In contrast to herbivory by native animals, livestock grazing can cause more extensive changes to the structure and functioning of grasslands. The response of a particular plant community to livestock grazing is largely determined by the evolutionary history of large herbivore grazing and by its above ground primary productivity (Milchunas 2006). The semi-arid and desert grasslands, with their short histories of grazing, are less tolerant of grazing than the plains grasslands. In addition, semi-arid and desert grasslands display a broader range of responses to grazing than plains grasslands (Milchunas 2006). Because grazing is more likely to decrease native plant cover in semi-arid and desert grasslands, these grasslands may become more susceptible to invasion by exotic and opportunistic native species (Milchunas 2006).
In general, livestock grazing affects overall grassland ecosystem productivity by altering vegetative cover, soil physical properties, microbial communities, carbon cycling, nitrogen fixation, erosion, and soil hydrologic properties (Schlesinger et al. 1990). Trampling by cattle causes soil compaction, decreased water infiltration, and increased surface runoff. Increased surface runoff results in an uneven spatial distribution of moisture and plant nutrients—conditions conducive to colonization by woody plants (Schlesinger et al. 1990). Selective herbivory by livestock also facilitates woody plant invasions by favoring the establishment and growth of unpalatable plant species over palatable species (Miller 2005). Livestock grazing also facilitates the conversion from native perennial grass-dominated landscapes to landscapes dominated by exotic annual grasses, such as cheatgrass.
Disturbance of Biological Soil Crusts
Colonization by invasive, exotic plants, livestock grazing, foot traffic, and motorized vehicle traffic can cause a decrease in biological soil crust cover (Belnap et al. 2001). Biological soil crusts are fragile and slow to re-establish after disturbance. Because well-established biological soil crusts tend to be darker in color than bare or disturbed soils, they absorb and retain more solar radiation (Belnap et al. 2001). Lighter soils have increased surface albedo (energy reflected off of the soil surface) and cooler soil temperatures, which decrease plant metabolic processes and seedling growth rates, delay seed germination, and interfere with surface foraging of insects and small mammals (Belnap et al. 2001). Disturbance of biological soil crusts can also increase erosion and surface runoff. Of all soil types, biological soil crusts are least vulnerable to trampling by livestock when soils are frozen or protected by snow (Belnap et al. 2001).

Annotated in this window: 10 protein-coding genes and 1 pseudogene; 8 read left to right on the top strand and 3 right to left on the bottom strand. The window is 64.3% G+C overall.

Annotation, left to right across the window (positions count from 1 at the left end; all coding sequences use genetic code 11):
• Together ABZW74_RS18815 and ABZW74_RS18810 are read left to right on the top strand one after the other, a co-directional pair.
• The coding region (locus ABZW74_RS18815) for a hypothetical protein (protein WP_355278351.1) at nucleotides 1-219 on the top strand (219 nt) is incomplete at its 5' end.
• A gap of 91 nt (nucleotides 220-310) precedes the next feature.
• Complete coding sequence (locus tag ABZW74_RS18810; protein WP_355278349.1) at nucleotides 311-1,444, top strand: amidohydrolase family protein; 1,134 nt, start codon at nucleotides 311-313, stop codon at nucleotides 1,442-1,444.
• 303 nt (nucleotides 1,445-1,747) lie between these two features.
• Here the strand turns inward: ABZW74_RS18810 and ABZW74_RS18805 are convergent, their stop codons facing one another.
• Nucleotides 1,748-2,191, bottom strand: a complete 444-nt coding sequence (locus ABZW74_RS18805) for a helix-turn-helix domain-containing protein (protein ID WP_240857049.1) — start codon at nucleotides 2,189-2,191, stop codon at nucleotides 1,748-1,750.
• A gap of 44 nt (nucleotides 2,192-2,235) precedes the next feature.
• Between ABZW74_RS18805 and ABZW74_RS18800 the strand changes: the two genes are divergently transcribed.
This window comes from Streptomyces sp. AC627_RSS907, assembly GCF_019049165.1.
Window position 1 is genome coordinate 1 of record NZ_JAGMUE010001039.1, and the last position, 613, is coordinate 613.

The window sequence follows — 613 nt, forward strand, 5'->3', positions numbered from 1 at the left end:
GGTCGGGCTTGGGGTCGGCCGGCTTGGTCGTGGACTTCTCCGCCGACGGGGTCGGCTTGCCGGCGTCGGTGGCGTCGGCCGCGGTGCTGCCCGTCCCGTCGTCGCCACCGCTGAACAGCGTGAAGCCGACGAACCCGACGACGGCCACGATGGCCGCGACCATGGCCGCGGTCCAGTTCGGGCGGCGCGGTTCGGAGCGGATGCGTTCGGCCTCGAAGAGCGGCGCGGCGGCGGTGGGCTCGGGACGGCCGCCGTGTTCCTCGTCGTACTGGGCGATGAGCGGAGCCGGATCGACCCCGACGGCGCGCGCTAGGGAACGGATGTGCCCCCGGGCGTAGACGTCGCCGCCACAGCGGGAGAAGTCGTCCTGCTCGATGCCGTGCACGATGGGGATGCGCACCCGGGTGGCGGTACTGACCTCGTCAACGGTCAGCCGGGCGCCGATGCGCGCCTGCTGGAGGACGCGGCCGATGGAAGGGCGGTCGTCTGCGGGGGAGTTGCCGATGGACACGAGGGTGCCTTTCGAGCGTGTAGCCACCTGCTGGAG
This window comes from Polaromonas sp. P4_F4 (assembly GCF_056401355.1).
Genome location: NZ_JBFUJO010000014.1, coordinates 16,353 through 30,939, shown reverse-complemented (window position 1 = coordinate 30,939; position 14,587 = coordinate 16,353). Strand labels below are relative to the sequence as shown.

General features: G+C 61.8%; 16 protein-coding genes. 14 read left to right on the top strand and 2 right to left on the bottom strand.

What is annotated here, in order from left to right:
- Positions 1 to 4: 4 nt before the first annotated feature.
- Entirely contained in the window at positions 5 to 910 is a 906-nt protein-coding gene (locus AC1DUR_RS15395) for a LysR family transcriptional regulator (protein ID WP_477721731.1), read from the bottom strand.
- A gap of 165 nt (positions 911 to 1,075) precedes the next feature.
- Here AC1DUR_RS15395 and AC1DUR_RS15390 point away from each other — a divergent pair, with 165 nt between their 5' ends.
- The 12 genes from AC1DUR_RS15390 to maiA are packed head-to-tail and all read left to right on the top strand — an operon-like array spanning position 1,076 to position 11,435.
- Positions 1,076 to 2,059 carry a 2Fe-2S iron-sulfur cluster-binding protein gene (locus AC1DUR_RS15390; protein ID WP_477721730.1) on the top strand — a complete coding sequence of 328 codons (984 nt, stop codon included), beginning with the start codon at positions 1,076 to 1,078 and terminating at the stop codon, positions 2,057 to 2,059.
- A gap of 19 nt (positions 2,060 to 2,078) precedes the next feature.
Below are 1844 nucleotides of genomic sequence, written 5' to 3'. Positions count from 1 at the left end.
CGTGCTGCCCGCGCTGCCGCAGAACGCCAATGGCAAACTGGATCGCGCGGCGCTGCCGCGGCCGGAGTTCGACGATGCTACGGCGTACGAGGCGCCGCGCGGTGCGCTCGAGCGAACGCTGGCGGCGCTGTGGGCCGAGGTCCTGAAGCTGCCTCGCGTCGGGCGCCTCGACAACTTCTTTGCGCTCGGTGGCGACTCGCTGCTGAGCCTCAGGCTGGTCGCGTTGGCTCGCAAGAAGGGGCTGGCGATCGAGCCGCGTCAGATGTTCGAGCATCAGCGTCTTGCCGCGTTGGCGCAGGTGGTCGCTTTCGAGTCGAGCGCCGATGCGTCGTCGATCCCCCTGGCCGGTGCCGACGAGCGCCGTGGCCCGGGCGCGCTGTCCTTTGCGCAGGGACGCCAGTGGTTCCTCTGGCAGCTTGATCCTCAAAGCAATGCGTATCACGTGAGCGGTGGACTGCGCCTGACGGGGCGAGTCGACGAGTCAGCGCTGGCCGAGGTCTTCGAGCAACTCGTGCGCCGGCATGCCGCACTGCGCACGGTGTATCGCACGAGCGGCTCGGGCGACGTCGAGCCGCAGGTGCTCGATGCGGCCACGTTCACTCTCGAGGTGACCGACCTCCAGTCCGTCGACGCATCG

Over the past century, urban development, agriculture, and the construction of power lines and roads have affected grassland ecosystems. Development has fragmented what were once continuous grasslands (Merola-Zwartjes 2004), altered habitat structure for wildlife, increased water and air pollution, and facilitated the introduction and spread of exotic species (Miller 2005).
Prepared by Jamie Nielson, Kelly Reeves, and Lisa Thomas, Southern Colorado Plateau Network Inventory and Monitoring Program, 2010.